Let's be reasonable with one another, shall we?

Monday, October 24, 2005

What is “Worldliness”? Holidays, part 1

I really want to know what others think about this.

When I first became a follower of God’s Word, the people that influenced me personally took separation from certain worldly things to an unreasonable extreme sometimes.

  • Drinking and carousing was “worldly”. (I understood that one easily.)
  • However, smoking wasn’t “worldly” because it wasn’t mind-altering. (?)
  • Christmas was wrong and “worldly” because Christ wouldn’t want us to celebrate His birth, the important thing was His death. Besides, the celebrations were laden with pagan customs.
  • Even going to church on Sunday was “worldly” because that is what the “world” says religious people are supposed to do. “We should go to church on another day just so we don’t do it the ‘worldly religious’ people’s way.” (I saw the flaw in that thinking back then just as clearly as I do now.)

There were various parts of American life that were called out as wrong and “worldly”. Christians should stay away from these at all costs! At the time, I didn’t disagree with my somewhat dominating leader and I didn’t argue about it. I really didn’t think this view was all that reasonable, though, but most of the things in question didn’t really seem to have much value to me … they weren’t worth fighting over.

Then I left the people that had been such a big part of my life for my first five years as a Christian and I married John. (That is another story.) John and I were similar in our views about some of this. For example, in our very first home, we rebelled against the Christmas tree. We would not get one. We kind of chuckled as we acted this out, but we thought, “why do we have to go along with what the whole “world” is doing? Besides, Jesus wasn’t really even born in December.” (This thought remained for me: why celebrate His birth with such emphasis? … the important thing was His death.) John got an ornament of a blimp given to him at work and we hung it on our house plant “the jade tree” and laughed. We still loved all the pure, spiritual things that were associated with Christmas (many of the songs, the truth of God incarnate, the gathering of the church…) but we just decided the Holiday was “worldly” and therefore not a good thing to embrace.

Then came children. Our minds changed about Christmas and its trimmings. (Here’s a little background: neither of us grew up in a home that was “all about the Bible” or finding truth. There were religious/traditional celebrations. Both of us thought of Christmas and the family togetherness as a bright spot in our childhood.) We didn’t see the sense in not sharing these special American traditions with our own kids. Our singleness had allowed us to proudly separate from all things traditional, but having a family changes things. We had read of all the Druid/pagan practices/origins, but we weren’t going to be worshiping their gods. We certainly weren’t going to bow down and worship a Christmas tree! Even though these things associated with American Christmas have been questionable in the past, they were now simply “traditions”. It became clear to both of us, as we searched out the important “heart of the matter”, that Christmas for us is, at worst, a wonderful family-oriented traditional American celebration which is not bad, but good for familes and communities if conducted well. Why keep this from our children? It is good and positive, if dealt with rightly. It is the stuff of memories … and it is fun … and that is OK.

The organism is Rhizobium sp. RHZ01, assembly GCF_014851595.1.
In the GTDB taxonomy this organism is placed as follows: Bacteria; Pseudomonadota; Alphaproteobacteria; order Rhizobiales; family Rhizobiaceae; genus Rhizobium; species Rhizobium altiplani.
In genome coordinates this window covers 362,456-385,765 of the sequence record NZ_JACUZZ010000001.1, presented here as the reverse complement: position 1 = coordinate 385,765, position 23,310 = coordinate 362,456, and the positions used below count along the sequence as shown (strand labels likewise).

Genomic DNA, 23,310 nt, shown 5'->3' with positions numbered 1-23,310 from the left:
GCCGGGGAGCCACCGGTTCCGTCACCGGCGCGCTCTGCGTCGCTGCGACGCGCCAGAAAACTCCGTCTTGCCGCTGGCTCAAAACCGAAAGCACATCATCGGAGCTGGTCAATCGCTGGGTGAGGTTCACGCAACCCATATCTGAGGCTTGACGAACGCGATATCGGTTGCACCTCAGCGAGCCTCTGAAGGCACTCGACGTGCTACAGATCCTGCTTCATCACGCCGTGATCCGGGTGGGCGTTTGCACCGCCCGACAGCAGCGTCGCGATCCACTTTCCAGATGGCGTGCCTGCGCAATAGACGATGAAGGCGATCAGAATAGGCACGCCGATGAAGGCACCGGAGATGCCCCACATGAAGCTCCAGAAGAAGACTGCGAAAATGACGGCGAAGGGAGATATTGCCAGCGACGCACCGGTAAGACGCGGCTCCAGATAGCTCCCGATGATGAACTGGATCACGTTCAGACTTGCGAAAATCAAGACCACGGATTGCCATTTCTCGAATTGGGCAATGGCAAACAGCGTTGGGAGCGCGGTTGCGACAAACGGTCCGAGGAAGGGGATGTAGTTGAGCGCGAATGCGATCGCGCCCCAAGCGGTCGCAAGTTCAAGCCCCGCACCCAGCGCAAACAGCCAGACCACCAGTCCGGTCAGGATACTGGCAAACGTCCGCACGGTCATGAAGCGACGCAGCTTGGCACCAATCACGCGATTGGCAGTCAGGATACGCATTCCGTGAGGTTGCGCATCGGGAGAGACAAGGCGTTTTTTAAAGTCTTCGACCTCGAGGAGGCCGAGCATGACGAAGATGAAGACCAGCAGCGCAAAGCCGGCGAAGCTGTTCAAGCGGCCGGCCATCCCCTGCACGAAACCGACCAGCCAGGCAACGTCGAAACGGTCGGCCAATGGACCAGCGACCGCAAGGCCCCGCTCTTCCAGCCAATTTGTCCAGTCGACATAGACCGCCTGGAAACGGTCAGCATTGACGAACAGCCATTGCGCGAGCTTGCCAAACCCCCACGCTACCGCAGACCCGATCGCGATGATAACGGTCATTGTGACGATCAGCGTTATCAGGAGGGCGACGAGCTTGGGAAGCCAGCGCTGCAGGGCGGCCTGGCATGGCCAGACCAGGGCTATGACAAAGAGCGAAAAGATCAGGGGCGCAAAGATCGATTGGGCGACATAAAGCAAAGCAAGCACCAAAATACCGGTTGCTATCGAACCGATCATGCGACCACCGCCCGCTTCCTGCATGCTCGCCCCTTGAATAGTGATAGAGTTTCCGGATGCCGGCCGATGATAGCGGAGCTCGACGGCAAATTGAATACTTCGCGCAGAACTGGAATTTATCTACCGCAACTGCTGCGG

Of course, the wonderful fact of the hypostatic union should be talked about, and appreciated, throughout the year ... as should His death and resurrection. Furthermore, if we focus on Christ in a special way at Christmas, then it becomes more to us than simply an American tradition, but a wonderful, doxological time of the year and that cannot be bad.

Finally, what is “worldliness”? I would like input on this, as I have been pondering the definition of that word. (John 15:19 “you are not of this world.” …. Romans 12:2 “being not conformed to this world” come to mind, any other suggestions for defining “worldliness”)

  • (Is a holiday “worldly” because of the secular-ness of it?)
  • (Is a holiday “worldly” because of the pagan base of many of its customs?)
  • (If it is "worldy" in either of these senses, does that mean Christians cannot rightly participate without dishonoring God's glory?)

21 Comments:

  • I am a Catholic and practice my faith everyday. I try to live everyday as God would want me to live. Everything in this world is worldly. If it was not made by God I believe it to be worldly. Focusing our attention to this the things of the world, or putting people or things above God is wrong. Yes, I celebrate Christmas because I believe Christs birth is a very important part of his life. I don't give extravagant gifts because that is not the point of Christmas. I do give to charities in my families name. It is a time to remember that God sent us his only son to show us the way and the truth. No that is not the day that Christ was actually born, but the fact is that we do celebrate his birth. I believe when I meet my Creator, God is not going to judge me for celebrating his Son's birth. If anything God should be happy. As long as I do my best and treat everyone person as my brother and sister no matter what nationality, then hopefully I am doing God's will.

    By Blogger Dana, at 10/24/2005 1:01 AM  

  • Hi Dana,
    I grew up Catholic, so let me say: this subject really isn't relevant in the Catholic culture. Thanks for stopping by, though ... I hope you can read some of my other posts.

    By Blogger Rose~, at 10/24/2005 6:48 AM  

  • rose~,

    Christ, the Redeemer, is with His saints where ever they go and what ever they do. As His people shine as lights as living expressions of Him, then He redeems those traditions.

    I encourage christians to take advantage of the Christmas season, when people are closer than usual in their ponderings of Christ to write and leave special tracts for the season proclaiming the whole story of Christ. Keep on redeeming the time!